Although there are quite a number of factors at play for the rise in economic size, optimizing productivity through smarter software tech plays a crucial role in bolstering developing economies. Africa is a prime example of how technology is helping its economy grow. In the last decade, African countries boasts a fast-growing startup market. Mobile phones have been one prolific economic growth engine, reducing the cost of communication, fueling productivity and opening up access to capital
One analysis of 96 different countries found that a 10% increase in mobile phone penetration can increase GDP growth by 1.2%!
So, on one end you have widespread use of mobile technologies in one of the most underdeveloped continents on the planet. The other side of the innovation loop: Mobile adoption was directly associated with a boost in the country’s economy. Above all, these studies show that economic prosperity, spawned by innovation, helps flatten poverty. This is just one example of an underdeveloped region benefiting from technological economic engine.
Emerging Worlds are Now Leapfrogging the Industrial Revolution
As a result of the large-scale tech adoption in developing countries, these folks are emerging out of their agrarian bubble to–not only catch up with the Industrial Revolution–but in some cases jump right into the digital age. Not only are some Africans skipping traditional institutions (like adopting virtual money instead of building banks) but Africa’s also turning into a hub of mind-blowing innovations. For example:
- The BetaBook – A simple whiteboard that connects with a smartphone to help ease communication by instant translation with non-native speakers.
- The iCOW App – As high-growth as Africa is, it’s still largely dependent on agriculture. But this app helps African farmers manage their cows. The app keeps track of the estrus stages of their cows, while giving them valuable tips on cow breeding and more.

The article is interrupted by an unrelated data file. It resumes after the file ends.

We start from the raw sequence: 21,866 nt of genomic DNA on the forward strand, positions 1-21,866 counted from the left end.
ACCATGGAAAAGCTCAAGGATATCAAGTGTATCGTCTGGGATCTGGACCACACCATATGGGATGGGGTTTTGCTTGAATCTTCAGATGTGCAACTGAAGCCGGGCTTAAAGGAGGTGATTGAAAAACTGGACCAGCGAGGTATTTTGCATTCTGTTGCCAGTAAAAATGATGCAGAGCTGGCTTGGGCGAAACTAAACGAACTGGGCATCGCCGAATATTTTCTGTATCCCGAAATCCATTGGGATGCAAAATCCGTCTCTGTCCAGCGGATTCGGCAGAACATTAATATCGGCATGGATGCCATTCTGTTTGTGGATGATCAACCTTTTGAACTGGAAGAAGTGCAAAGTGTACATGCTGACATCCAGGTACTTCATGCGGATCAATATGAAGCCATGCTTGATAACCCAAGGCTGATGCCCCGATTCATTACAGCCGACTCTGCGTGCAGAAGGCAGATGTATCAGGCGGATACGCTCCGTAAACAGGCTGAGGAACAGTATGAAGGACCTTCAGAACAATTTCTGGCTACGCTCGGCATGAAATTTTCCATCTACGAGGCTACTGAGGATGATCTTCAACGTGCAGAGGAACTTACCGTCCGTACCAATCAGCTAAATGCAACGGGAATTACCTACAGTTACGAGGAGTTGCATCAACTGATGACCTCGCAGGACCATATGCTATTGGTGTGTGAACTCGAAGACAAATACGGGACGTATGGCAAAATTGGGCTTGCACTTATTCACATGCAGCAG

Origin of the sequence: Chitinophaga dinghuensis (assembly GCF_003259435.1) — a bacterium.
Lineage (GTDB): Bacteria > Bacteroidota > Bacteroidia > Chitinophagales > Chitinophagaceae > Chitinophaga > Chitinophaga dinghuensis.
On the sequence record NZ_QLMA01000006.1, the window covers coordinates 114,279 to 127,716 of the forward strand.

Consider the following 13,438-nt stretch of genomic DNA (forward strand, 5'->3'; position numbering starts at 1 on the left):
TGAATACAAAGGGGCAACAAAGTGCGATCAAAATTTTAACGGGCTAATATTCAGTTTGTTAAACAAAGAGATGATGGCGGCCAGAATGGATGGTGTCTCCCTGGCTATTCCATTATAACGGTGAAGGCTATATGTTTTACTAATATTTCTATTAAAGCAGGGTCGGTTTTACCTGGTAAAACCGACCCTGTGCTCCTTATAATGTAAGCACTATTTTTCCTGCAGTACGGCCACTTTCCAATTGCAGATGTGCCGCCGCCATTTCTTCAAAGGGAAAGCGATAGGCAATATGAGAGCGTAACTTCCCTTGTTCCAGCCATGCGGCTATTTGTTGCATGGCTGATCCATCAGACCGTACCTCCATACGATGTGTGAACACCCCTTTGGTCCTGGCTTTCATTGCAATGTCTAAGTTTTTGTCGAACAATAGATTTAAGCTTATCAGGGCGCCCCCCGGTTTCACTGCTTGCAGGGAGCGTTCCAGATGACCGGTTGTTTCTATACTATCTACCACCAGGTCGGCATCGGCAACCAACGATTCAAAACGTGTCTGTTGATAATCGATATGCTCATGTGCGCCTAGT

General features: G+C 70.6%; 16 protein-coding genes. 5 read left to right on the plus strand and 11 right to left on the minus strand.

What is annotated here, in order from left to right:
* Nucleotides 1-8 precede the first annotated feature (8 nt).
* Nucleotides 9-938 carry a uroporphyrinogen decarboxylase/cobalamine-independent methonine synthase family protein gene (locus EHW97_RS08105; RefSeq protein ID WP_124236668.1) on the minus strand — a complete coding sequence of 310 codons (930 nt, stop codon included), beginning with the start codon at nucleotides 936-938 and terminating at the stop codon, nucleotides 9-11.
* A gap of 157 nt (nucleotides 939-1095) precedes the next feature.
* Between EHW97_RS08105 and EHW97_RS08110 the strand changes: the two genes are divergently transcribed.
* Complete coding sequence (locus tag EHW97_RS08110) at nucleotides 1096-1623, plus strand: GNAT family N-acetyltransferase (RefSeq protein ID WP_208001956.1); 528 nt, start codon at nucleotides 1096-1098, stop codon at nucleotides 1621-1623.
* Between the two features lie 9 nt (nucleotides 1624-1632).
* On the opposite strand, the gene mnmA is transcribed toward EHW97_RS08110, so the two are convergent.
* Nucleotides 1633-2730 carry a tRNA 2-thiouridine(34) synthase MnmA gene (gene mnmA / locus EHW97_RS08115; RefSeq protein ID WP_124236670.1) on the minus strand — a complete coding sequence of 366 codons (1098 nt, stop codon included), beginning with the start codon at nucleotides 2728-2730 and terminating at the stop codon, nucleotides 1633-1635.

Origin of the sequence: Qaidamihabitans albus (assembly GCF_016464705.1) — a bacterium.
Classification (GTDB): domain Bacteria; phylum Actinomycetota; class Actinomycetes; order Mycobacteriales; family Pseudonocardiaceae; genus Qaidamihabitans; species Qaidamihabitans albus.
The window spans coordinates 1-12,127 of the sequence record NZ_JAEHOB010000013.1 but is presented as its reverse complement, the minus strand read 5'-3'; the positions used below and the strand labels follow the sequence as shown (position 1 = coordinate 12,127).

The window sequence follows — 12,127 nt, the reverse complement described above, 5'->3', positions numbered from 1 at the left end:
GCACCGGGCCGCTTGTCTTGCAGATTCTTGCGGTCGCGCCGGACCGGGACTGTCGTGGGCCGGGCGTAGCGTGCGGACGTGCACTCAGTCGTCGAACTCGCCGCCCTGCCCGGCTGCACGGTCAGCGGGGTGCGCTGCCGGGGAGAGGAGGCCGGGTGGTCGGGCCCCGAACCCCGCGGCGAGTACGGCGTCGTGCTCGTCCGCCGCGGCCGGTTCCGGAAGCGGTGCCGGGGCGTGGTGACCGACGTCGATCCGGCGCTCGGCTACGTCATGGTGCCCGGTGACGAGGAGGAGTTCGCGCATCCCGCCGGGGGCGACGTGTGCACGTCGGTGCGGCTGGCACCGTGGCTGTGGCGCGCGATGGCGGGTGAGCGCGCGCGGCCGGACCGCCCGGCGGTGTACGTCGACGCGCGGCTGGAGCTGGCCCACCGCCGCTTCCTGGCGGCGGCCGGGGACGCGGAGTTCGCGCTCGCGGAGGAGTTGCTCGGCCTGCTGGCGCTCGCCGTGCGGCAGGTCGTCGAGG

- The CardioPad – A young African engineer created a medical health tablet that performs heart examinations remotely in rural areas, helping save thousands of lives.
- LifeStraw – It’s a portable water filter that claims to remove a minimum of 99.9% of waterborne diseases through instant filtration.
From its very first appearance as the propagator of the Industrial Revolution, innovation has always been an indirect suppressor of poverty. The motivation of turning profit from something that actually benefits the masses proves to be highly impactful. Innovation benefits both the inventor and the consuming market over time by creating more opportunities for economic growth.
When you zoom out and take a look at human history as a whole, you can see that greed isn’t always evil. When incentivized to profit from ideas, humankind began changing the world for the better. True innovation is a result of harmonious collaboration between those who engineer an idea and those who can actually implement it.
The biggest inhibitors of progress thus far have been governmental policies, which is largely why the developing world has been slow to adopt new technologies. But in the last few decades, we’ve seen immense progress that makes us feel optimistic about a future without poverty. Underdeveloped nations who were ridden with government regulations and policies, are now benefiting from open channels of commerce. With the rise of globalization, tech companies can continue to help make the world flatter by innovating on both sides of the globe while profiting along the way.